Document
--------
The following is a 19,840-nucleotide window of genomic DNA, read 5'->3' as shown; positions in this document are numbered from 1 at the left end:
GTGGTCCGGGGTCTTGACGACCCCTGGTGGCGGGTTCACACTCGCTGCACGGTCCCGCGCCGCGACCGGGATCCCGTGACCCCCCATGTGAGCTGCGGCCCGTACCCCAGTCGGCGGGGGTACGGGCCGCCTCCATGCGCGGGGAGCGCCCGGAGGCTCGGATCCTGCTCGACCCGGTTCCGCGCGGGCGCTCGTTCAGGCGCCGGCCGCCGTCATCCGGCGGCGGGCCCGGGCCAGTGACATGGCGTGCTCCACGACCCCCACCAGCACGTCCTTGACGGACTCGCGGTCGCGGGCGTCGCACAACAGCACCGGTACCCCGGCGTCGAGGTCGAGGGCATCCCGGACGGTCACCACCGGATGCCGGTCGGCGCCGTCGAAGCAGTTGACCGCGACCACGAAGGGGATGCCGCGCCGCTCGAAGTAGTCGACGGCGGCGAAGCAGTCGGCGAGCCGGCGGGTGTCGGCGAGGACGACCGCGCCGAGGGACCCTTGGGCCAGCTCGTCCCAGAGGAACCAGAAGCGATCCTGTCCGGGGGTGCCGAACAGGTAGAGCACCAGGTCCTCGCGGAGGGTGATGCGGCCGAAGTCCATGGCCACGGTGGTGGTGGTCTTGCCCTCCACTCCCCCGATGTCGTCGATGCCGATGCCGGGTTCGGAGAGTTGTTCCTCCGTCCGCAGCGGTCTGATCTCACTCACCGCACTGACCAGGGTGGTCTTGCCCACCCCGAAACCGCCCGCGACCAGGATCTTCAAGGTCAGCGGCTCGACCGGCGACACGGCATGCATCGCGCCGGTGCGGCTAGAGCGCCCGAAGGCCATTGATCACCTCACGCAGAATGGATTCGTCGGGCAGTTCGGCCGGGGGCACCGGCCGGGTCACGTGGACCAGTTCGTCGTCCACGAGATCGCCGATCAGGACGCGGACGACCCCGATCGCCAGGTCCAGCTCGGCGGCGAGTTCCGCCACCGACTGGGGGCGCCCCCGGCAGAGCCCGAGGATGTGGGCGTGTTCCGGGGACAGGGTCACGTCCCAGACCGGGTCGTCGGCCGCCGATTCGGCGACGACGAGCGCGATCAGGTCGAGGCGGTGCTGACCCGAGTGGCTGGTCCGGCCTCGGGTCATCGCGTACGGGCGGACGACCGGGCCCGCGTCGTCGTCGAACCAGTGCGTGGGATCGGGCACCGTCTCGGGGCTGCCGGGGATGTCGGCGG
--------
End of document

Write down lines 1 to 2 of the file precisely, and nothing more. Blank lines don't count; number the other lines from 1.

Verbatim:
The following is a 19,840-nucleotide window of genomic DNA, read 5'->3' as shown; positions in this document are numbered from 1 at the left end:
GTGGTCCGGGGTCTTGACGACCCCTGGTGGCGGGTTCACACTCGCTGCACGGTCCCGCGCCGCGACCGGGATCCCGTGACCCCCCATGTGAGCTGCGGCCCGTACCCCAGTCGGCGGGGGTACGGGCCGCCTCCATGCGCGGGGAGCGCCCGGAGGCTCGGATCCTGCTCGACCCGGTTCCGCGCGGGCGCTCGTTCAGGCGCCGGCCGCCGTCATCCGGCGGCGGGCCCGGGCCAGTGACATGGCGTGCTCCACGACCCCCACCAGCACGTCCTTGACGGACTCGCGGTCGCGGGCGTCGCACAACAGCACCGGTACCCCGGCGTCGAGGTCGAGGGCATCCCGGACGGTCACCACCGGATGCCGGTCGGCGCCGTCGAAGCAGTTGACCGCGACCACGAAGGGGATGCCGCGCCGCTCGAAGTAGTCGACGGCGGCGAAGCAGTCGGCGAGCCGGCGGGTGTCGGCGAGGACGACCGCGCCGAGGGACCCTTGGGCCAGCTCGTCCCAGAGGAACCAGAAGCGATCCTGTCCGGGGGTGCCGAACAGGTAGAGCACCAGGTCCTCGCGGAGGGTGATGCGGCCGAAGTCCATGGCCACGGTGGTGGTGGTCTTGCCCTCCACTCCCCCGATGTCGTCGATGCCGATGCCGGGTTCGGAGAGTTGTTCCTCCGTCCGCAGCGGTCTGATCTCACTCACCGCACTGACCAGGGTGGTCTTGCCCACCCCGAAACCGCCCGCGACCAGGATCTTCAAGGTCAGCGGCTCGACCGGCGACACGGCATGCATCGCGCCGGTGCGGCTAGAGCGCCCGAAGGCCATTGATCACCTCACGCAGAATGGATTCGTCGGGCAGTTCGGCCGGGGGCACCGGCCGGGTCACGTGGACCAGTTCGTCGTCCACGAGATCGCCGATCAGGACGCGGACGACCCCGATCGCCAGGTCCAGCTCGGCGGCGAGTTCCGCCACCGACTGGGGGCGCCCCCGGCAGAGCCCGAGGATGTGGGCGTGTTCCGGGGACAGGGTCACGTCCCAGACCGGGTCGTCGGCCGCCGATTCGGCGACGACGAGCGCGATCAGGTCGAGGCGGTGCTGACCCGAGTGGCTGGTCCGGCCTCGGGTCATCGCGTACGGGCGGACGACCGGGCCCGCGTCGTCGTCGAACCAGTGCGTGGGATCGGGCACCGTCTCGGGGCTGCCGGGGATGTCGGCGG